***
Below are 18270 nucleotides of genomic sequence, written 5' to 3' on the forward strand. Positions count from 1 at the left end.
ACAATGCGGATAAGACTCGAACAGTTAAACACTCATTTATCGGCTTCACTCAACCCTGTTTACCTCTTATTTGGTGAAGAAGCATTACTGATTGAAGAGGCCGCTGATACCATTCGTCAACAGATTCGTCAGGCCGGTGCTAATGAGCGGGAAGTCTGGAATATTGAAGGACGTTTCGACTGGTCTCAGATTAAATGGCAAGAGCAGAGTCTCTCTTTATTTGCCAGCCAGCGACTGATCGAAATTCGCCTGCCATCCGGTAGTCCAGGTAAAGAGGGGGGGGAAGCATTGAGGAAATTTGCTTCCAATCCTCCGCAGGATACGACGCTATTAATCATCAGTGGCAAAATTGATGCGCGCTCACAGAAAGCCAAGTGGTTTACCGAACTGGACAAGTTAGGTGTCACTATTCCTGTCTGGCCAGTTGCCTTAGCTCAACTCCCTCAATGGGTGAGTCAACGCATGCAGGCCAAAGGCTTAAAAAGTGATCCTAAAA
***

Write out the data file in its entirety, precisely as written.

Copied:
Below are 18270 nucleotides of genomic sequence, written 5' to 3' on the forward strand. Positions count from 1 at the left end.
ACAATGCGGATAAGACTCGAACAGTTAAACACTCATTTATCGGCTTCACTCAACCCTGTTTACCTCTTATTTGGTGAAGAAGCATTACTGATTGAAGAGGCCGCTGATACCATTCGTCAACAGATTCGTCAGGCCGGTGCTAATGAGCGGGAAGTCTGGAATATTGAAGGACGTTTCGACTGGTCTCAGATTAAATGGCAAGAGCAGAGTCTCTCTTTATTTGCCAGCCAGCGACTGATCGAAATTCGCCTGCCATCCGGTAGTCCAGGTAAAGAGGGGGGGGAAGCATTGAGGAAATTTGCTTCCAATCCTCCGCAGGATACGACGCTATTAATCATCAGTGGCAAAATTGATGCGCGCTCACAGAAAGCCAAGTGGTTTACCGAACTGGACAAGTTAGGTGTCACTATTCCTGTCTGGCCAGTTGCCTTAGCTCAACTCCCTCAATGGGTGAGTCAACGCATGCAGGCCAAAGGCTTAAAAAGTGATCCTAAAA